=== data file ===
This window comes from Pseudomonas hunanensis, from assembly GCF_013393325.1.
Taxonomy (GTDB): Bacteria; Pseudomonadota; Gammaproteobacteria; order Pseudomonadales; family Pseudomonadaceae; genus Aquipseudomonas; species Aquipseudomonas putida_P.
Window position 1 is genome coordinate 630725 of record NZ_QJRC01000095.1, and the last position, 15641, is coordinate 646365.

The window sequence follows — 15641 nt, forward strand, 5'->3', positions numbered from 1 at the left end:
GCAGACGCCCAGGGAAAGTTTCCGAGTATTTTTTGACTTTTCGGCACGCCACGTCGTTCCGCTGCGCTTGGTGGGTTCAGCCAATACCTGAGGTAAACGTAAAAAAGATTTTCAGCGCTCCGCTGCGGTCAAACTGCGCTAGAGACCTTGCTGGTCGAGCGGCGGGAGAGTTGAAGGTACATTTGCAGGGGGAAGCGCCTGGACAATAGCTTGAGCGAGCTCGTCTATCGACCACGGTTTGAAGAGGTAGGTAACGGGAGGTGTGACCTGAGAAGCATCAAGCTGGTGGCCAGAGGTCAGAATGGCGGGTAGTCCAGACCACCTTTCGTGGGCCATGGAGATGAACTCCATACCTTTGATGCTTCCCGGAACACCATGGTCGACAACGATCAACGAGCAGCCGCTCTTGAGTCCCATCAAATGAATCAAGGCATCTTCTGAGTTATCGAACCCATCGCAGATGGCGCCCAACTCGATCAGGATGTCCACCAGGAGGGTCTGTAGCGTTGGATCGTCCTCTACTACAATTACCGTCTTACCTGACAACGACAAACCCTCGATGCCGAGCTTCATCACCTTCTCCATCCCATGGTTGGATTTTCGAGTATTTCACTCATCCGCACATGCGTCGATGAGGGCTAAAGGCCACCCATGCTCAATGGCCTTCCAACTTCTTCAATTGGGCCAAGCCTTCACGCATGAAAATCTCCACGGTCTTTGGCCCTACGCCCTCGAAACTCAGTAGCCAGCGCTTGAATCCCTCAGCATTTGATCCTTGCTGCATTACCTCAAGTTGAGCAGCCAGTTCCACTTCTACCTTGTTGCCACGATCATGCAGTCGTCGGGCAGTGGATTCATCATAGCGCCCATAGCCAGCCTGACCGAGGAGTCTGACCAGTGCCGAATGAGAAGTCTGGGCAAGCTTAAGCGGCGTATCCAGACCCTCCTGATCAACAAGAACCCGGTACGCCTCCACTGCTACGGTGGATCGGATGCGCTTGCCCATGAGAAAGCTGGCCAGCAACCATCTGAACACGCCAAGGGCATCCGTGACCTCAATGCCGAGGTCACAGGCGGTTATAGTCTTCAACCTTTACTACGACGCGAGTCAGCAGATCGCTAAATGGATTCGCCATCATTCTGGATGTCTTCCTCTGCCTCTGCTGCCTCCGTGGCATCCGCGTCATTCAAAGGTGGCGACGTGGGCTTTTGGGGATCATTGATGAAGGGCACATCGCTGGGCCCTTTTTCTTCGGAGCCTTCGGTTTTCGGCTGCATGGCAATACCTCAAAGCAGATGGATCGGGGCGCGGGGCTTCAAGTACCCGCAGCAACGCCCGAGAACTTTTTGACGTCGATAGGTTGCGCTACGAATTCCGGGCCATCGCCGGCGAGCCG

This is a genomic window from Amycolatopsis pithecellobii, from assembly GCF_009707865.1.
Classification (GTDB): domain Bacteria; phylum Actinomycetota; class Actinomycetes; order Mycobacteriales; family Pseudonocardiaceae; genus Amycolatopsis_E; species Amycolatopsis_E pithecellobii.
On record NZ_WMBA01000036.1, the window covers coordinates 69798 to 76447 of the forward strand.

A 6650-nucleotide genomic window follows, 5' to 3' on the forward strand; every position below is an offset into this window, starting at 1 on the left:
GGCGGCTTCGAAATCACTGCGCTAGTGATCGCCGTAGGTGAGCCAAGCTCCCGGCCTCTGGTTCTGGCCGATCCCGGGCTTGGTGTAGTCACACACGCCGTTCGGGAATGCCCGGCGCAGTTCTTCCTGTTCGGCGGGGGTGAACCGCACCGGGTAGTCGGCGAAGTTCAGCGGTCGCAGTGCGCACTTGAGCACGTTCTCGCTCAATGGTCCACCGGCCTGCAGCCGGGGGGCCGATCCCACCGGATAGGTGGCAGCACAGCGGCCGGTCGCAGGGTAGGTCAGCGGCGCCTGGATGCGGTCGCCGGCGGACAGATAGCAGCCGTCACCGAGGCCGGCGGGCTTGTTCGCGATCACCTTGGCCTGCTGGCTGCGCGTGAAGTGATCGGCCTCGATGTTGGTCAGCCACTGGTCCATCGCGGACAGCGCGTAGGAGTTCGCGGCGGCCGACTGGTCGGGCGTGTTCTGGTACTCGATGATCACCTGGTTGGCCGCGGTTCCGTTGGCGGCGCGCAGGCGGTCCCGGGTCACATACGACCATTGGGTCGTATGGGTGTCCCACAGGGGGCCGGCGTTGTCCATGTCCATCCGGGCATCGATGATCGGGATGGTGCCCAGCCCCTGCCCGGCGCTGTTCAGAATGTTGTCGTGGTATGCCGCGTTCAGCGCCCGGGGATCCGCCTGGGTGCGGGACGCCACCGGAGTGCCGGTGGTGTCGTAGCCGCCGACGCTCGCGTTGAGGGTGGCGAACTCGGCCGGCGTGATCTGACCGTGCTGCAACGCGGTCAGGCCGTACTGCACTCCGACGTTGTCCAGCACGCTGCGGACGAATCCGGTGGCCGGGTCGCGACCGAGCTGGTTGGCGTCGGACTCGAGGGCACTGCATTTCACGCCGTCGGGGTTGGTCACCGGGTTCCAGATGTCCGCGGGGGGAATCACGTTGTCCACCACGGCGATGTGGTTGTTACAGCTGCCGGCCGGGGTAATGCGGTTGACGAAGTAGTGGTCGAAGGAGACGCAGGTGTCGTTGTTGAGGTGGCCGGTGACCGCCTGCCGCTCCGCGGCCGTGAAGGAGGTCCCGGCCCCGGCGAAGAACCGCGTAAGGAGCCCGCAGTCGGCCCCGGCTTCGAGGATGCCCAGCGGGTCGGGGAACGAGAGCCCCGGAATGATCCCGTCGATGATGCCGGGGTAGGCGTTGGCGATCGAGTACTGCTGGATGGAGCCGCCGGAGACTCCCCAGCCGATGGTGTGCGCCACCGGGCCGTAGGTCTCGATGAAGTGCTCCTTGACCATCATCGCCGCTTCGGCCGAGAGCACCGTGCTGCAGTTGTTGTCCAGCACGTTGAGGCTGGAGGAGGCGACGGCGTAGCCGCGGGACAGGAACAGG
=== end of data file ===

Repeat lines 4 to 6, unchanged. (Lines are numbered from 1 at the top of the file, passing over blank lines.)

The window sequence follows — 15641 nt, forward strand, 5'->3', positions numbered from 1 at the left end:
GCAGACGCCCAGGGAAAGTTTCCGAGTATTTTTTGACTTTTCGGCACGCCACGTCGTTCCGCTGCGCTTGGTGGGTTCAGCCAATACCTGAGGTAAACGTAAAAAAGATTTTCAGCGCTCCGCTGCGGTCAAACTGCGCTAGAGACCTTGCTGGTCGAGCGGCGGGAGAGTTGAAGGTACATTTGCAGGGGGAAGCGCCTGGACAATAGCTTGAGCGAGCTCGTCTATCGACCACGGTTTGAAGAGGTAGGTAACGGGAGGTGTGACCTGAGAAGCATCAAGCTGGTGGCCAGAGGTCAGAATGGCGGGTAGTCCAGACCACCTTTCGTGGGCCATGGAGATGAACTCCATACCTTTGATGCTTCCCGGAACACCATGGTCGACAACGATCAACGAGCAGCCGCTCTTGAGTCCCATCAAATGAATCAAGGCATCTTCTGAGTTATCGAACCCATCGCAGATGGCGCCCAACTCGATCAGGATGTCCACCAGGAGGGTCTGTAGCGTTGGATCGTCCTCTACTACAATTACCGTCTTACCTGACAACGACAAACCCTCGATGCCGAGCTTCATCACCTTCTCCATCCCATGGTTGGATTTTCGAGTATTTCACTCATCCGCACATGCGTCGATGAGGGCTAAAGGCCACCCATGCTCAATGGCCTTCCAACTTCTTCAATTGGGCCAAGCCTTCACGCATGAAAATCTCCACGGTCTTTGGCCCTACGCCCTCGAAACTCAGTAGCCAGCGCTTGAATCCCTCAGCATTTGATCCTTGCTGCATTACCTCAAGTTGAGCAGCCAGTTCCACTTCTACCTTGTTGCCACGATCATGCAGTCGTCGGGCAGTGGATTCATCATAGCGCCCATAGCCAGCCTGACCGAGGAGTCTGACCAGTGCCGAATGAGAAGTCTGGGCAAGCTTAAGCGGCGTATCCAGACCCTCCTGATCAACAAGAACCCGGTACGCCTCCACTGCTACGGTGGATCGGATGCGCTTGCCCATGAGAAAGCTGGCCAGCAACCATCTGAACACGCCAAGGGCATCCGTGACCTCAATGCCGAGGTCACAGGCGGTTATAGTCTTCAACCTTTACTACGACGCGAGTCAGCAGATCGCTAAATGGATTCGCCATCATTCTGGATGTCTTCCTCTGCCTCTGCTGCCTCCGTGGCATCCGCGTCATTCAAAGGTGGCGACGTGGGCTTTTGGGGATCATTGATGAAGGGCACATCGCTGGGCCCTTTTTCTTCGGAGCCTTCGGTTTTCGGCTGCATGGCAATACCTCAAAGCAGATGGATCGGGGCGCGGGGCTTCAAGTACCCGCAGCAACGCCCGAGAACTTTTTGACGTCGATAGGTTGCGCTACGAATTCCGGGCCATCGCCGGCGAGCCG

This is a genomic window from Amycolatopsis pithecellobii, from assembly GCF_009707865.1.